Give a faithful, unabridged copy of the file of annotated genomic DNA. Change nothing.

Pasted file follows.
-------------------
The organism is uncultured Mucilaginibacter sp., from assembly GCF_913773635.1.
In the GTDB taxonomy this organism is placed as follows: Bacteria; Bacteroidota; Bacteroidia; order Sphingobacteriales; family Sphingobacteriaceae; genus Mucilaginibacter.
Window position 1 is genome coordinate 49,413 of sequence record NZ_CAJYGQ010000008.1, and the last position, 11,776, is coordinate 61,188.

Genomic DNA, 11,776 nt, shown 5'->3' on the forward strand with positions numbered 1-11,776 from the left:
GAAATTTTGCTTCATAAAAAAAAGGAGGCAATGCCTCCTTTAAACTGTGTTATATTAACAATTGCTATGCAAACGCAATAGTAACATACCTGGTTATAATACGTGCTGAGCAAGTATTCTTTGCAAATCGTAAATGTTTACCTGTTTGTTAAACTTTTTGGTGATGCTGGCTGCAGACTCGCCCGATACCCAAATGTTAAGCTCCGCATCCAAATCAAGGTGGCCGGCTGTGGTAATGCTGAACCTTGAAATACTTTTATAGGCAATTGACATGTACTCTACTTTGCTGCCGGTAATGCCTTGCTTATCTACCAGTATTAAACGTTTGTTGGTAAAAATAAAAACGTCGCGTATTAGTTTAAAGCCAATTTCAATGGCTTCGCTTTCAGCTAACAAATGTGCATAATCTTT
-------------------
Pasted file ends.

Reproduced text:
The organism is uncultured Mucilaginibacter sp., from assembly GCF_913773635.1.
In the GTDB taxonomy this organism is placed as follows: Bacteria; Bacteroidota; Bacteroidia; order Sphingobacteriales; family Sphingobacteriaceae; genus Mucilaginibacter.
Window position 1 is genome coordinate 49,413 of sequence record NZ_CAJYGQ010000008.1, and the last position, 11,776, is coordinate 61,188.

Genomic DNA, 11,776 nt, shown 5'->3' on the forward strand with positions numbered 1-11,776 from the left:
GAAATTTTGCTTCATAAAAAAAAGGAGGCAATGCCTCCTTTAAACTGTGTTATATTAACAATTGCTATGCAAACGCAATAGTAACATACCTGGTTATAATACGTGCTGAGCAAGTATTCTTTGCAAATCGTAAATGTTTACCTGTTTGTTAAACTTTTTGGTGATGCTGGCTGCAGACTCGCCCGATACCCAAATGTTAAGCTCCGCATCCAAATCAAGGTGGCCGGCTGTGGTAATGCTGAACCTTGAAATACTTTTATAGGCAATTGACATGTACTCTACTTTGCTGCCGGTAATGCCTTGCTTATCTACCAGTATTAAACGTTTGTTGGTAAAAATAAAAACGTCGCGTATTAGTTTAAAGCCAATTTCAATGGCTTCGCTTTCAGCTAACAAATGTGCATAATCTTT